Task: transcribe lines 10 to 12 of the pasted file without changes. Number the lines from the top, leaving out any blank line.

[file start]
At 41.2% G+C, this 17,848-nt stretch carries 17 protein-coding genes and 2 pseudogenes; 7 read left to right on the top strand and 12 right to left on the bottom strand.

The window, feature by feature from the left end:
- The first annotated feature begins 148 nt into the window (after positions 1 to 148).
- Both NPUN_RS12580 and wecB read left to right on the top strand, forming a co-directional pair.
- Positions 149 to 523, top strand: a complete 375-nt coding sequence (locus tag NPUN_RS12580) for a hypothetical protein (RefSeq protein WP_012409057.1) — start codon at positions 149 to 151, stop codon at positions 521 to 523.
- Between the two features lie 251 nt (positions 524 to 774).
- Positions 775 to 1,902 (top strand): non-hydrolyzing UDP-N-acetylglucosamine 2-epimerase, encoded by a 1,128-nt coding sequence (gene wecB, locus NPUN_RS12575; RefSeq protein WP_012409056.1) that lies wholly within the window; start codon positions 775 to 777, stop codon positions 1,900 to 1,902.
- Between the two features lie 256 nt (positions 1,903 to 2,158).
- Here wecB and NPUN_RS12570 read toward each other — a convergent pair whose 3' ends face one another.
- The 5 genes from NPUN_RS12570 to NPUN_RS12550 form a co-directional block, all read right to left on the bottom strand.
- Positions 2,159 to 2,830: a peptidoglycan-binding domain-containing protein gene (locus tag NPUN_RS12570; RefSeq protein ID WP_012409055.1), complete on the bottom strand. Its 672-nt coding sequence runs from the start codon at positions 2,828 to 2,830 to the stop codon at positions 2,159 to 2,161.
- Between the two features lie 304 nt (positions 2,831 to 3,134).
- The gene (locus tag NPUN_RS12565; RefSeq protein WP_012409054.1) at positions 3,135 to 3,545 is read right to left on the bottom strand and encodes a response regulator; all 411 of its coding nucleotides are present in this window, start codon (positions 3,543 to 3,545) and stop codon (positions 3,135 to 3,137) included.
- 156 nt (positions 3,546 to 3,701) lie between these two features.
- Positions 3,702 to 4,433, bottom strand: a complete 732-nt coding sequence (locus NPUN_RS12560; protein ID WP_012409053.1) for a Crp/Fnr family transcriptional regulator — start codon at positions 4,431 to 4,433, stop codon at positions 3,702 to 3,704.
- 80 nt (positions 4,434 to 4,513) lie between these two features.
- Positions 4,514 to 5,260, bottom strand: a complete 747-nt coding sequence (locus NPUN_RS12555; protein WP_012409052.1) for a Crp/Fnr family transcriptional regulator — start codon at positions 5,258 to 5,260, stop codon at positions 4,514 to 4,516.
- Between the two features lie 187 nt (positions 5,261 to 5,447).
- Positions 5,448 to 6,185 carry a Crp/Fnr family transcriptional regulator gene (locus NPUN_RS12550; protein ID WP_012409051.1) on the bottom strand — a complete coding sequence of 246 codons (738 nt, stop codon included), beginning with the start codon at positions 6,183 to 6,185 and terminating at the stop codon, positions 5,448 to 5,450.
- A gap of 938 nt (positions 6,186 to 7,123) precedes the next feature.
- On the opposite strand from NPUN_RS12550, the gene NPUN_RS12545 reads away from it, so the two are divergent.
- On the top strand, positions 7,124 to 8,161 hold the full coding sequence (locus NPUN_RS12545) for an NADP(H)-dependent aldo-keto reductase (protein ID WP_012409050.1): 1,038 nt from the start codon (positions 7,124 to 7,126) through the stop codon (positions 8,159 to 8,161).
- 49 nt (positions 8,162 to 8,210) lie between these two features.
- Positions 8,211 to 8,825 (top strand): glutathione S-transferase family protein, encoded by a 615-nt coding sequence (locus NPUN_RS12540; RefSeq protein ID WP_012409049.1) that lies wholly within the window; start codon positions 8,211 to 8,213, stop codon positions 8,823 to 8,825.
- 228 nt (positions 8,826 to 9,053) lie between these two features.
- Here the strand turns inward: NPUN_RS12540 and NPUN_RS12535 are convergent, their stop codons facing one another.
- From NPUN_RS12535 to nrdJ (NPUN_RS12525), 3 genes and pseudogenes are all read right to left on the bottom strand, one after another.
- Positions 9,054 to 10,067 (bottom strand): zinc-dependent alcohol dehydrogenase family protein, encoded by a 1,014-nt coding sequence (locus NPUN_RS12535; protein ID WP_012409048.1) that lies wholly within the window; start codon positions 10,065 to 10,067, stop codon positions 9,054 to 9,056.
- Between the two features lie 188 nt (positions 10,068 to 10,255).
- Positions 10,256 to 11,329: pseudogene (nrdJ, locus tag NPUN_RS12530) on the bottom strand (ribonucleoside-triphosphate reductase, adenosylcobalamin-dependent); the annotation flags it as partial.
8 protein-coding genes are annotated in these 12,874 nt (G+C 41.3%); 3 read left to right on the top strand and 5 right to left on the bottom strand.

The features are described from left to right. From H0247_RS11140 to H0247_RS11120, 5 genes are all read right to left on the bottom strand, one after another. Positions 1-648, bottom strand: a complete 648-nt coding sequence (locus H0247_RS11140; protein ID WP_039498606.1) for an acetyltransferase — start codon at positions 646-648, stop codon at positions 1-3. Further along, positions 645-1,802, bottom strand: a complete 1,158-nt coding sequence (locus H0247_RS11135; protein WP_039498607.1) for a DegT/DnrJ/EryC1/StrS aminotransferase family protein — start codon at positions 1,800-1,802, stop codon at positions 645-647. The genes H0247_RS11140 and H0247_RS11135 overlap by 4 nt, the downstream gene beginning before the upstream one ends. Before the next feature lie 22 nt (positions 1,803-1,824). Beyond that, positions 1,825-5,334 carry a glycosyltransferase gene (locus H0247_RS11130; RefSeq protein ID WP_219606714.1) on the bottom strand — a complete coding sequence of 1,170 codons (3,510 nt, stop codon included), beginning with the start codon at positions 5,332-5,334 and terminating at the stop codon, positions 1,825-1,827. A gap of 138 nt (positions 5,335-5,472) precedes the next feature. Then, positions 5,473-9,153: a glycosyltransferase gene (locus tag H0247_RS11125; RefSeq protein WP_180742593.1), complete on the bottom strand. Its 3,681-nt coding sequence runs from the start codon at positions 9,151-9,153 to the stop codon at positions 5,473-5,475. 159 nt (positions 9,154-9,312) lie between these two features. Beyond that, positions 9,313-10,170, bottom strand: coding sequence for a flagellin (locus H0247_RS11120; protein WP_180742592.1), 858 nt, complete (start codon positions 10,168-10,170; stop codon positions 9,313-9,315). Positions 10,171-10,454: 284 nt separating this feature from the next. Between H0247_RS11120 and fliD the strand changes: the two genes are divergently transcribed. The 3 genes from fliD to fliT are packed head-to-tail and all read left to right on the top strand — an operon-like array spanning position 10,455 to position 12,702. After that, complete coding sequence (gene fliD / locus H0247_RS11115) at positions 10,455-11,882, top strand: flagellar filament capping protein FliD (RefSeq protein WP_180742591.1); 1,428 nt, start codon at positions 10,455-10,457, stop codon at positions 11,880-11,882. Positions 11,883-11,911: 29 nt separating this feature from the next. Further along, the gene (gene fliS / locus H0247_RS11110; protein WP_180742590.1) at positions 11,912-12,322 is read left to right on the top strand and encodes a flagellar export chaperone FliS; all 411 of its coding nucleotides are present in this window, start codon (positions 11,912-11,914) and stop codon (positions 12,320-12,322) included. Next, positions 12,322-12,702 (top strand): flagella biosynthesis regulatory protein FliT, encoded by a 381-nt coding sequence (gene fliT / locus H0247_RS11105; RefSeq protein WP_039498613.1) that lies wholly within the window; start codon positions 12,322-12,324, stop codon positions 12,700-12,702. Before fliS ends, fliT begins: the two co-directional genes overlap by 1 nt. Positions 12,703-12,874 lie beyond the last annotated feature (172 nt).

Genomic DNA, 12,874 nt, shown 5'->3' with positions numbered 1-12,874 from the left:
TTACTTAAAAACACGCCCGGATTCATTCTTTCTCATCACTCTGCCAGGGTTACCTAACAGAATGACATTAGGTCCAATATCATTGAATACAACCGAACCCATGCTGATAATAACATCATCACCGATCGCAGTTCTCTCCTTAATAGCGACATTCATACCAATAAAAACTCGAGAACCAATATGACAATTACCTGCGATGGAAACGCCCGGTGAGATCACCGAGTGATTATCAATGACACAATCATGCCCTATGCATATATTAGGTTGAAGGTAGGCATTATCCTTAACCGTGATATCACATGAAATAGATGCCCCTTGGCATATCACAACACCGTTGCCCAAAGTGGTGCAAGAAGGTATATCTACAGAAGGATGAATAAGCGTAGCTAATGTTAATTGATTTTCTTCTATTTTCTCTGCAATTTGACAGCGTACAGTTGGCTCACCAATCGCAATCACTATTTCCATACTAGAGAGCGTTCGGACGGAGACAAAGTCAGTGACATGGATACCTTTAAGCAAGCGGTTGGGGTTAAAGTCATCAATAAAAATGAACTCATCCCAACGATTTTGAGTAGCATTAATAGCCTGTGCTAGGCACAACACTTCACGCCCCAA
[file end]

- The 5 genes from NPUN_RS12570 to NPUN_RS12550 form a co-directional block, all read right to left on the bottom strand.
- Positions 2,159 to 2,830: a peptidoglycan-binding domain-containing protein gene (locus tag NPUN_RS12570; RefSeq protein ID WP_012409055.1), complete on the bottom strand. Its 672-nt coding sequence runs from the start codon at positions 2,828 to 2,830 to the stop codon at positions 2,159 to 2,161.
- Between the two features lie 304 nt (positions 2,831 to 3,134).